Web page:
19th Century American Realist Landscape Drawings and Watercolors

    Materials

    Paper, Gouache

  • San Gio, Como
    By Eleanor Parke Custis
    Located in New York, NY
    Eleanor Park Custis painted scenes as varied as the artist's travels: from her hometown of Washington, D.C., to the coastal towns of New England; from the prosperous fishing villages of Brittany, to Venice and the mountain villages and lakes of northern Italy. While Custis's subjects are diverse, her style is consistent and distinctive throughout this body of work. Her use of flat areas of color delineated by dark contours is reminiscent of the aesthetics of woodblock printing. Like many artists of the day, she was profoundly influenced by Japanese woodblock prints, and her adaptation of the aesthetic by 1924 led to her most productive artistic period. Eleanor Custis hailed from a socially prominent Washington, D.C., family. She was distantly related to Martha Custis Washington, America's first First Lady. Custis began three years of formal art training in the autumn of 1915 at the Corcoran School of Art in Washington, and was guided and inspired by Impressionist artist Edmund C. Tarbell, one of the Ten American Painters, who became the Corcoran School's principal in 1918. Custis exhibited widely in many of the Washington art societies and clubs for much of her career. She was also a frequent exhibitor at the Grand Central Art Galleries in New York City; her last one-woman show there was in April 1945. Custis's mature style emerged in scenes of the streets, wharves, and drydocks of seacoast villages from Maine to Massachusetts, which she visited during the summers of 1924 and 1925. She was working in Gloucester, Massachusetts in August 1924, and painted several gouaches of the town's wharves and winding streets, including In Gloucester Harbor and At the Drydock, Gloucester. During her stay, Custis may have met Jane Peterson or at least must have seen her work, the best of which was executed in Gloucester during the preceding ten years. The similarity between their styles is unmistakable, but, while it may be tempting to suggest that Custis was influenced by Peterson during her summer in Gloucester, the connection between their work is probably more a case of shared aesthetics and common European influences. Custis expanded her subject repertoire with three trips to Europe between 1926 and 1929, and was inspired by the Old World charm of Holland, northern France, Switzerland, and Italy, leading to such works as New Kirk, Delft, Holland, Market Day in Quimper, At the Foot of the Matterhorn, and The Town Square, Varenna. A Mediterranean cruise in 1934 introduced her to the Near East, and the bustling, colorful streets and bazaars of Cairo, captured in works like A Street in Cairo, Egypt and A Moroccan Jug...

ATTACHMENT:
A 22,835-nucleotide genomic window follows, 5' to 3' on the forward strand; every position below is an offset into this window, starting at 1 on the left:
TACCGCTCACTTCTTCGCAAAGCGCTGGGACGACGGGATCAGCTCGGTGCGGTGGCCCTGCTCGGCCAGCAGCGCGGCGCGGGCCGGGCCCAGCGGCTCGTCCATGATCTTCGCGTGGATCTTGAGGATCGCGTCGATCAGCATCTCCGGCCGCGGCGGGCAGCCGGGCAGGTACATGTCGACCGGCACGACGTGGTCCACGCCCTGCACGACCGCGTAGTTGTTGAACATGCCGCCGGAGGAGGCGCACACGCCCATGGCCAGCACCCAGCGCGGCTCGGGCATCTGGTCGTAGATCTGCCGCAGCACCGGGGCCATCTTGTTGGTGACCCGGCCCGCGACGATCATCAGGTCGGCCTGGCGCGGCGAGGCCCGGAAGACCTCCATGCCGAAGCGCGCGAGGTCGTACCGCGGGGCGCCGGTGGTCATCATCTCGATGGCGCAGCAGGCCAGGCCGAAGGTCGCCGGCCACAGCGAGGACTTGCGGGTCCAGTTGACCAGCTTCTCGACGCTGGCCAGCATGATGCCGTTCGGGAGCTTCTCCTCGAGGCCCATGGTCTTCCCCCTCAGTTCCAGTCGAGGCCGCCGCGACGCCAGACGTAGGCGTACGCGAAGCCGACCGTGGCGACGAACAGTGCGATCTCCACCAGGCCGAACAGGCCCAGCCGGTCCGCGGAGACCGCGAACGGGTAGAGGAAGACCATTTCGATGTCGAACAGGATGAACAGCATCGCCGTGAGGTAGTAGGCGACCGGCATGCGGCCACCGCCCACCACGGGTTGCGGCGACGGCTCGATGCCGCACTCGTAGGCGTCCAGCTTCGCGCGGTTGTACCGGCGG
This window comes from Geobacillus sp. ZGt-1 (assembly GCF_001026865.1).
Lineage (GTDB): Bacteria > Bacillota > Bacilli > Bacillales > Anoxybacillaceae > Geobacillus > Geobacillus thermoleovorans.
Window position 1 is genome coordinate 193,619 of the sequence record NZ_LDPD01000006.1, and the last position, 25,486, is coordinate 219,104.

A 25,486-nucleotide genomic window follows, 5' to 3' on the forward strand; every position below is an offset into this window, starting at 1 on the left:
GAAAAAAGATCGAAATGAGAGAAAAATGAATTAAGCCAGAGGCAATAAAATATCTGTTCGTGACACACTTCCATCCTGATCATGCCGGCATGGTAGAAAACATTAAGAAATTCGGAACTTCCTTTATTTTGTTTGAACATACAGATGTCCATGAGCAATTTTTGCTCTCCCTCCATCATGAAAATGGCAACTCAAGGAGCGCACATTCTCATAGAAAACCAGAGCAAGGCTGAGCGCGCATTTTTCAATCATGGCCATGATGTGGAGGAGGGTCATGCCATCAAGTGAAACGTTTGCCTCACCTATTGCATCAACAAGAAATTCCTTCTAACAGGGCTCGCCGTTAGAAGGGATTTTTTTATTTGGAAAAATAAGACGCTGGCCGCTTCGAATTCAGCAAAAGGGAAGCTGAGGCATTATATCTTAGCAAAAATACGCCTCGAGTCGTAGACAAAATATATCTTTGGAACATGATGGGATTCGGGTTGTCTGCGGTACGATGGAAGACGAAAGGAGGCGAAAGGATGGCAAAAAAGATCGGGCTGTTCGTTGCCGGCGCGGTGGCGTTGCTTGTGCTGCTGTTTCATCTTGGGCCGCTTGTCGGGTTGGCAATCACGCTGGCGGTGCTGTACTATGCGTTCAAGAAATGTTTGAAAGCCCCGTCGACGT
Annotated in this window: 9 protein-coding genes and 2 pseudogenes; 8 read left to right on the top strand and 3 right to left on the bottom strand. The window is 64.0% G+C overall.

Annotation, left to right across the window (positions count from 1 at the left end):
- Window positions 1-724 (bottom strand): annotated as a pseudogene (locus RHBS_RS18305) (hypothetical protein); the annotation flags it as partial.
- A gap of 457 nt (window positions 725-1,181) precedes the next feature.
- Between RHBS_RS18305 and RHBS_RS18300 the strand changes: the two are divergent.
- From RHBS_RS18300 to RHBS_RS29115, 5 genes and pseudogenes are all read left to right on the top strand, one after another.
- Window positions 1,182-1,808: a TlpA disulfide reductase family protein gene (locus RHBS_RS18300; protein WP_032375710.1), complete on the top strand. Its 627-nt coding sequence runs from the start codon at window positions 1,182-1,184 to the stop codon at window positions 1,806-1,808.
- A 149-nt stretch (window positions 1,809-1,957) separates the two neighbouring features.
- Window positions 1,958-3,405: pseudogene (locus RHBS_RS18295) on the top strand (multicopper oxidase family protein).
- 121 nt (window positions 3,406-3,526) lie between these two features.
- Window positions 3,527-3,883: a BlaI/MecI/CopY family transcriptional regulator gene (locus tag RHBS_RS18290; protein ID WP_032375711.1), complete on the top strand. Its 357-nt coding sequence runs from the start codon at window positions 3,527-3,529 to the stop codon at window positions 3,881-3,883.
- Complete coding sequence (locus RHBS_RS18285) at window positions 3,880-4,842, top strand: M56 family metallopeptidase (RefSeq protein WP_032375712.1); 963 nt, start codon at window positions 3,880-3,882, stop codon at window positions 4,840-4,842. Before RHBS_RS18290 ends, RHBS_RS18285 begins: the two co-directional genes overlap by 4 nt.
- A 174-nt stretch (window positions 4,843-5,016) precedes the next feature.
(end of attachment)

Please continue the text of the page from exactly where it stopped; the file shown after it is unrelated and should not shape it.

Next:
Category

    20th Century American Realist Landscape Drawings and Watercolors

    Materials

    Paper, Gouache

  • Hemlock--Selden's Neck, Lyme, Connecticut
    By Charles De Wolf Brownell
    Located in New York, NY
    Framed, 5.25 x 8.5 x 1.5 in.
    Category

    19th Century American Realist Landscape Drawings and Watercolors

    Materials

    Watercolor